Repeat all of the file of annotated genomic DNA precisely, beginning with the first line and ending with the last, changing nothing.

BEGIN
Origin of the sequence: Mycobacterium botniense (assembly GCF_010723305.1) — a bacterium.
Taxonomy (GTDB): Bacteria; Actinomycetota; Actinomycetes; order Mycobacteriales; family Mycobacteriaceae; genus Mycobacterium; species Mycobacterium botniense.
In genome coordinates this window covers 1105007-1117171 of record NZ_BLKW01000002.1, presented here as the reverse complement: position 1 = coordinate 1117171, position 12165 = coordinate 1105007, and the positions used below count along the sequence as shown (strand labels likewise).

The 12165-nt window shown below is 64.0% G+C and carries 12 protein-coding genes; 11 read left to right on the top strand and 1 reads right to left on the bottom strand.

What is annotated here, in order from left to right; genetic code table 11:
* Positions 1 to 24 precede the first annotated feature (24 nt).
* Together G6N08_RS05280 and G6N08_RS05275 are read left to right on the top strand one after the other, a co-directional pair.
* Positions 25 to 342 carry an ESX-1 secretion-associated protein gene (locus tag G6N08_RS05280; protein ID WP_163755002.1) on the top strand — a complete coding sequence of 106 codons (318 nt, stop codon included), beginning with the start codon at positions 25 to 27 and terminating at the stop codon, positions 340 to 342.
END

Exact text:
Origin of the sequence: Mycobacterium botniense (assembly GCF_010723305.1) — a bacterium.
Taxonomy (GTDB): Bacteria; Actinomycetota; Actinomycetes; order Mycobacteriales; family Mycobacteriaceae; genus Mycobacterium; species Mycobacterium botniense.
In genome coordinates this window covers 1105007-1117171 of record NZ_BLKW01000002.1, presented here as the reverse complement: position 1 = coordinate 1117171, position 12165 = coordinate 1105007, and the positions used below count along the sequence as shown (strand labels likewise).

The 12165-nt window shown below is 64.0% G+C and carries 12 protein-coding genes; 11 read left to right on the top strand and 1 reads right to left on the bottom strand.

What is annotated here, in order from left to right; genetic code table 11:
* Positions 1 to 24 precede the first annotated feature (24 nt).
* Together G6N08_RS05280 and G6N08_RS05275 are read left to right on the top strand one after the other, a co-directional pair.
* Positions 25 to 342 carry an ESX-1 secretion-associated protein gene (locus tag G6N08_RS05280; protein ID WP_163755002.1) on the top strand — a complete coding sequence of 106 codons (318 nt, stop codon included), beginning with the start codon at positions 25 to 27 and terminating at the stop codon, positions 340 to 342.